Bored of looking at textbooks? Don’t know how to break out into the real world and talk to some actual humans? Well, this is my real-world guide to taking the first steps.
Talking To Yourself
Celebrity language learners like Benny Lewis of Fluent in 3 Months will tell you what you need to do from the outset is to start talking to other people. That’s cool, but if you’re anything like me, that seems a bit daunting. So why not start by talking to yourself. Get hold of a CD or set of tapes or whatever technology you prefer. I really like the Michel Thomas Method. Its Portuguese course starts from zero and bootstraps you into forming pretty complicated sentences in half a dozen tenses within a few hours. It’s a very clever system and the teacher is brilliant. There’s a basic version called Start Portuguese and a more complete one called the Total Portuguese Foundation Course . I listened to them while running in the park and panted out my attempts at the various answers. I’ve heard good things about Pimsleur too, but I’ve never used it so I can’t vouch for it.
Check you out! You’ve spoken some actual sentences! Hopefully by now you’re starting to feel a little more confident. Not Colin-Firth-in-Love-Actually confident, but… OK, OK, you’re probably not confident at all because speaking to foreigners in their own language is – for a British person – absoflippinglutely terrifying, but trust me, you’ll be fine. You’ve started well, and the next stage is speaking to someone else in a controlled, predictable, pressure-free setting. That predictability is key, I think, because a lot of people find the main thing that stops them speaking other languages is a lack of confidence. So here’s how we do it…
Find a Language Partner
The next thing to try is speaking to a language partner. This is going to be someone who is trying to learn English so they will be patient with you in exchange for you being patient with them while you both practice.
iTalki is a language-learning website. If you register there you can find people who are trying to learn your language and arrange to speak to them via Skype or Google Hangouts. Aim to get a native speaker, ideally from the target country – so in my case, Portugal, although I had to settle for a Brazilian in my first conversation because there were so many of them and I got tired of running away. Contact someone who looks nice and invite them to be a language partner, then ask them if they would be interested in a Skype session for five or ten minutes so you can both practice. It’s surprisingly tiring to speak an unfamiliar language, so keep it realistic.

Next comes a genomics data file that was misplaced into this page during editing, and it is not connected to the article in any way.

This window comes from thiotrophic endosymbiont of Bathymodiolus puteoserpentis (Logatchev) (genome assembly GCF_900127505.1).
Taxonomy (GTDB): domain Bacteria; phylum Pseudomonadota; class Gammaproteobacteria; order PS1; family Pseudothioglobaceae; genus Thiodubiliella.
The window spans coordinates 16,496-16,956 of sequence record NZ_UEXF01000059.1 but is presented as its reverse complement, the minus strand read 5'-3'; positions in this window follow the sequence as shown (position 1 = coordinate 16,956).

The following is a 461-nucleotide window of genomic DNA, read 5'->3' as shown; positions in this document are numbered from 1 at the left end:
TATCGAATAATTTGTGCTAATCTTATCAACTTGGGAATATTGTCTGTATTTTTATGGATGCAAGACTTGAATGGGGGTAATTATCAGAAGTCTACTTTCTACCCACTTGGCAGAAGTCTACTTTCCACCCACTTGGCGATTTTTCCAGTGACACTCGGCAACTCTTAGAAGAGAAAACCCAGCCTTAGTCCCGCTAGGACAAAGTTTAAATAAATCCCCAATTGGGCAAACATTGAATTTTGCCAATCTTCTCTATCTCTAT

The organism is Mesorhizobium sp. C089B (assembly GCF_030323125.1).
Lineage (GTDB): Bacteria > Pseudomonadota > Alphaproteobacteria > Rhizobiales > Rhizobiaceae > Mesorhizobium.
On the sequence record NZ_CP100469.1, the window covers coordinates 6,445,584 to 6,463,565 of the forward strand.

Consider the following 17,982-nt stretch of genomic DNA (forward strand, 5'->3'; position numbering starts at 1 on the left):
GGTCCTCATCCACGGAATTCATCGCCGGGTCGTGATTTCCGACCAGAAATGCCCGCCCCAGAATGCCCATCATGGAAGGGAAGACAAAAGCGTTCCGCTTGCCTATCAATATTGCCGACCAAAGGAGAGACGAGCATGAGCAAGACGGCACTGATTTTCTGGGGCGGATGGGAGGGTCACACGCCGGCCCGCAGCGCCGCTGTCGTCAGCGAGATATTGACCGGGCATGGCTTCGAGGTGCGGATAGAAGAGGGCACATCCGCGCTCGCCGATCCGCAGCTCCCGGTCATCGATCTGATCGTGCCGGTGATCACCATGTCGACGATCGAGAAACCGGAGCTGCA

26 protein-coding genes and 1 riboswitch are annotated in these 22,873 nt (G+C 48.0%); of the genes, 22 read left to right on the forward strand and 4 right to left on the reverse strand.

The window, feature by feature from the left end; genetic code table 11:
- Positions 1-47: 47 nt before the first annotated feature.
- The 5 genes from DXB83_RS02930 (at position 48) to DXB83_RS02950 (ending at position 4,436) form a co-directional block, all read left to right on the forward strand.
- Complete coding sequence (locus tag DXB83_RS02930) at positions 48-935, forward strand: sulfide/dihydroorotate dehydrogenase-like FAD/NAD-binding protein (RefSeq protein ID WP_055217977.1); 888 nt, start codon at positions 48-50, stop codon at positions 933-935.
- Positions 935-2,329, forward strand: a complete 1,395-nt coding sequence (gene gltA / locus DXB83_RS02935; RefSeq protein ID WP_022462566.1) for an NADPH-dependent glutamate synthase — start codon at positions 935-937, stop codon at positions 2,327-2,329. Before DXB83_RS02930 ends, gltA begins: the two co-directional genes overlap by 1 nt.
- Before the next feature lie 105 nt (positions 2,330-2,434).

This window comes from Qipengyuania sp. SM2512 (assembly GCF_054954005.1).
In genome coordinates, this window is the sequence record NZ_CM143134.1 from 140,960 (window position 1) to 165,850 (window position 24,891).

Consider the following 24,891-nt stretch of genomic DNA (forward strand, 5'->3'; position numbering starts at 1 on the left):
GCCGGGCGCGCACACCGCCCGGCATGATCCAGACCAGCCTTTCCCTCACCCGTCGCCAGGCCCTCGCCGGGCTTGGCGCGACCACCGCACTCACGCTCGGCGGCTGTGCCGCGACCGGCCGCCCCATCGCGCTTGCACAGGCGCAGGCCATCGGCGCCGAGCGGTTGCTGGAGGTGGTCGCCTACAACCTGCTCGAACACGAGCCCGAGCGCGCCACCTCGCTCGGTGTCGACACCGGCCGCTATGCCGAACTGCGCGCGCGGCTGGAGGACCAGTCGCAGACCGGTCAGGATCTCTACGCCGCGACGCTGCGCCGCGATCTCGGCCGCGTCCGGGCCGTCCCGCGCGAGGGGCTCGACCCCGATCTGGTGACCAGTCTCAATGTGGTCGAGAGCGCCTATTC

Plan the Session
Before you start, try to plan out a few fragments of conversation, or even a whole spiel that will get you through. Jot down some phrases you plan to say: who you are, where you live… that sort of thing, and maybe a few questions too. Also, think about some handy phrases for when you get stuck. For example
- Pode falar mais devagar por favor? Can you speak more slowly please?
- Desculpe, não entendo I’m sorry, I don’t understand
- Pode repetir por favor? Can you repeat that please?
- Um momento… One moment…
Open a couple of browser tabs; most importantly for Google Translate, which you will probably hit pretty hard, and one for any other online resources you might need like Conjuga-me or an online dictionary in case you need them.
If you’re anything like me, you’ll have more butterflies in your stomach than Jeremy Fisher after his lunch, but don’t worry, it’ll be fine. Your language partner is probably nervous too. They are a language learner, and you are helping each other so you can bet they will be patient and understanding.
When the session starts, make good use of the statements you have written down. If you go off-piste and get stuck on a word, type it into google translate.
If your partner says something you don’t understand, no worries, use some of your set phrases to ask them to say it again more slowly. If you still don’t understand, ask them to type it into the Skype chat window, then copy and paste it into Google Translate which will translate it into something approaching English. If you don’t know how to reply, type your answer, in English back into Google Translate so you can answer. If it takes a little while, refer to the list above so you can say “one moment please…”
As you can see, there’s some “cheating” involved here, but it doesn’t really matter: you’re speaking, and as you go along, you’ll find it comes a little easier, and you might even find by the end of the session that you’ll be able to say the odd sentence off-the-cuff by arranging some of the words you have used easier in the session. Don’t be afraid to repeat – it’ll help you remember the words, and that can only be a good thing.
I would love to pretend these are all original ideas, but while I put some of it together myself, I have shamelessly nicked a lot of these ideas from celebrity polyglots, notably the aforementioned Benny Lewis, who you can see here demonstrating the method in Polish, just to show how it works in the real world.
5 thoughts on “How I Learned To Stop Faffing and Speak Portuguese”
Adding an extra comment to my own article: it’s worth investing in a decent microphone/headphone set. Trying to learn a language when you can’t hear each other well is a frustrating experience!